Steven Dunn's research focuses on processes that affect rocks and minerals during metamorphic events (for example, when continents collide and rocks are subjected to increased temperature and pressure). The temperatures and pressures of metamorphism determine what mineral assemblages are stable; therefore, careful study of mineral assemblages can provide information about the conditions of metamorphism.
Dunn is also interested in fluids present during metamorphism, and the use of stable isotopes as geochemical tracers for fluid-rock interactions. He constructed a vacuum line at Mount Holyoke for preparing samples for isotopic analysis. "We have the ability to extract oxygen and carbon from carbonates, graphite, and organic matter for isotopic analysis," says Dunn. Another of Dunn's primary interests is the temperature-dependent exchange of carbon isotopes between coexisting calcite and graphite during metamorphism.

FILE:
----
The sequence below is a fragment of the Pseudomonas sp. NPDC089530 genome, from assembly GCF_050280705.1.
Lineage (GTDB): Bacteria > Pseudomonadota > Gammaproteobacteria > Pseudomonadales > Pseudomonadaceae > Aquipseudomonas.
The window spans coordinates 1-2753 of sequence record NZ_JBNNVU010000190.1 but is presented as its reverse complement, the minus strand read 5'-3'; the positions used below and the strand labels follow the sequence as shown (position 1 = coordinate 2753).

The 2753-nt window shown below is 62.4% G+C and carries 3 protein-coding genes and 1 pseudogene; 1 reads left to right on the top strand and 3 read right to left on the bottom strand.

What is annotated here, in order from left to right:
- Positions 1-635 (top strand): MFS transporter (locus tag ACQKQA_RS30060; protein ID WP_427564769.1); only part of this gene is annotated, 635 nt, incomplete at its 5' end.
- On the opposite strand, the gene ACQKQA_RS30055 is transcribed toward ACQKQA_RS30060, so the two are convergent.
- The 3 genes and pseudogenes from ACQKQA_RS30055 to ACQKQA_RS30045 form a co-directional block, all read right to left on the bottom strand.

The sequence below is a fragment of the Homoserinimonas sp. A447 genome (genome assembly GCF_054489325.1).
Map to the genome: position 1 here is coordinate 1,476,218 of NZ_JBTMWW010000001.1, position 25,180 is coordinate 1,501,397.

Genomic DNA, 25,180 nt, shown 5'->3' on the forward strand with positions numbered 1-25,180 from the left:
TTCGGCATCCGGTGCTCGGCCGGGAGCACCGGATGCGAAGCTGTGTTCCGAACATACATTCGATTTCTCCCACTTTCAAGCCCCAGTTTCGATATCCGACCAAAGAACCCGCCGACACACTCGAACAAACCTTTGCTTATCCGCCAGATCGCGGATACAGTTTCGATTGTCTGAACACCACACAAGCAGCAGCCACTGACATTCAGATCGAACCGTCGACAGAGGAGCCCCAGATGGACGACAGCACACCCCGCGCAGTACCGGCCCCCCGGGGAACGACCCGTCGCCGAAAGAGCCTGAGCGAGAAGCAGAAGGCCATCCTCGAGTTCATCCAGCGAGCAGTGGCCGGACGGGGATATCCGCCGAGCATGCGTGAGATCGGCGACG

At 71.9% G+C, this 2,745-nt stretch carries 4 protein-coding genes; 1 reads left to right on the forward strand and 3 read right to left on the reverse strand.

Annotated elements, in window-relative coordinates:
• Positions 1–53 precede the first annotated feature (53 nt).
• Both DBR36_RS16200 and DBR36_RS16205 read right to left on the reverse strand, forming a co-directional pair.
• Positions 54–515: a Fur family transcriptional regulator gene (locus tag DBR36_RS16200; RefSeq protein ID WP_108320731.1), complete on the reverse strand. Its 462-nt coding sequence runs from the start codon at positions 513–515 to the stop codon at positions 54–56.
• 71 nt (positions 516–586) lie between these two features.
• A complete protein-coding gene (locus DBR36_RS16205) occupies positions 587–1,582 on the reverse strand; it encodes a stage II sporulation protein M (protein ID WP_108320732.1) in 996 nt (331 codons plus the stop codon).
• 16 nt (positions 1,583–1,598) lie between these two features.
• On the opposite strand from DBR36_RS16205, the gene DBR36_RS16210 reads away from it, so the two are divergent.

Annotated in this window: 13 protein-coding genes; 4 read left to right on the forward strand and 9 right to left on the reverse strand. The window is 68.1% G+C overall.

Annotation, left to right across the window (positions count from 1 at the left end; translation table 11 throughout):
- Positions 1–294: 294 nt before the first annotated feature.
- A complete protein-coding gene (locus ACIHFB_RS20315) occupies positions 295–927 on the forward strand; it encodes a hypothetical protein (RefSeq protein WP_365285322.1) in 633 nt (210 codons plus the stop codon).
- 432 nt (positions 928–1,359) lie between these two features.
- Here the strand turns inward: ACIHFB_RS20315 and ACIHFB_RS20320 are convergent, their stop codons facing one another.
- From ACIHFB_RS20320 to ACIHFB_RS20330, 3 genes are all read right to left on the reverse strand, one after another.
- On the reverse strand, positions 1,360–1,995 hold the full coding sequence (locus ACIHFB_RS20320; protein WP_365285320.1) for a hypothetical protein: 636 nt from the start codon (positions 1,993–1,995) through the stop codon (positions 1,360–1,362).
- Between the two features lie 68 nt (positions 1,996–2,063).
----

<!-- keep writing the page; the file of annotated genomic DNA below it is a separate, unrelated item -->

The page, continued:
Dunn has copublished articles in the Journal of Geoscience Education, the American Journal of Science, the Journal of Metamorphic Geology, and other scholarly publications. He is the recipient of numerous grants from the National Science Foundation, including a major grant in 2002 for the acquisition of a scanning electron microscope.